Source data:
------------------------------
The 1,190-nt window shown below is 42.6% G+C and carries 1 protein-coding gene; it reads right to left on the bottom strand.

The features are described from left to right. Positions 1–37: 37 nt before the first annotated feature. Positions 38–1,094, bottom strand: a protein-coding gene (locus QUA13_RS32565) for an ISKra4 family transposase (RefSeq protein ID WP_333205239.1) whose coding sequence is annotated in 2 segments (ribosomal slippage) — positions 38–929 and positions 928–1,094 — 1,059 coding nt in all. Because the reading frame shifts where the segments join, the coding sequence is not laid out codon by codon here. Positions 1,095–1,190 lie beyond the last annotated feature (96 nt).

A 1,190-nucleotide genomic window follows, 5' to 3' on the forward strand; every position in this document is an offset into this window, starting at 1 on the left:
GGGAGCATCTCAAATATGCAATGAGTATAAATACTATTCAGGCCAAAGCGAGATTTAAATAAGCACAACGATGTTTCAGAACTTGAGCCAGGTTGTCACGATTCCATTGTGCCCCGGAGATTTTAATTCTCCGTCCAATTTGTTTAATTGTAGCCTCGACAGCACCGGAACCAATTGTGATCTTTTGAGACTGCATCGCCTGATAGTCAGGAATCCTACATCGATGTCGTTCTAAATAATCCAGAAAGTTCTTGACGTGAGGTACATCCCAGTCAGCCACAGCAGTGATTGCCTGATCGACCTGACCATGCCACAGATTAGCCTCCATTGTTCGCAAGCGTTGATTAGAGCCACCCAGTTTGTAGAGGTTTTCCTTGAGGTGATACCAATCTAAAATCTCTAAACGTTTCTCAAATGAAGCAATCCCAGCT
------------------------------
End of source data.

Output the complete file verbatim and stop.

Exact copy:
The 1,190-nt window shown below is 42.6% G+C and carries 1 protein-coding gene; it reads right to left on the bottom strand.

The features are described from left to right. Positions 1–37: 37 nt before the first annotated feature. Positions 38–1,094, bottom strand: a protein-coding gene (locus QUA13_RS32565) for an ISKra4 family transposase (RefSeq protein ID WP_333205239.1) whose coding sequence is annotated in 2 segments (ribosomal slippage) — positions 38–929 and positions 928–1,094 — 1,059 coding nt in all. Because the reading frame shifts where the segments join, the coding sequence is not laid out codon by codon here. Positions 1,095–1,190 lie beyond the last annotated feature (96 nt).

A 1,190-nucleotide genomic window follows, 5' to 3' on the forward strand; every position in this document is an offset into this window, starting at 1 on the left:
GGGAGCATCTCAAATATGCAATGAGTATAAATACTATTCAGGCCAAAGCGAGATTTAAATAAGCACAACGATGTTTCAGAACTTGAGCCAGGTTGTCACGATTCCATTGTGCCCCGGAGATTTTAATTCTCCGTCCAATTTGTTTAATTGTAGCCTCGACAGCACCGGAACCAATTGTGATCTTTTGAGACTGCATCGCCTGATAGTCAGGAATCCTACATCGATGTCGTTCTAAATAATCCAGAAAGTTCTTGACGTGAGGTACATCCCAGTCAGCCACAGCAGTGATTGCCTGATCGACCTGACCATGCCACAGATTAGCCTCCATTGTTCGCAAGCGTTGATTAGAGCCACCCAGTTTGTAGAGGTTTTCCTTGAGGTGATACCAATCTAAAATCTCTAAACGTTTCTCAAATGAAGCAATCCCAGCT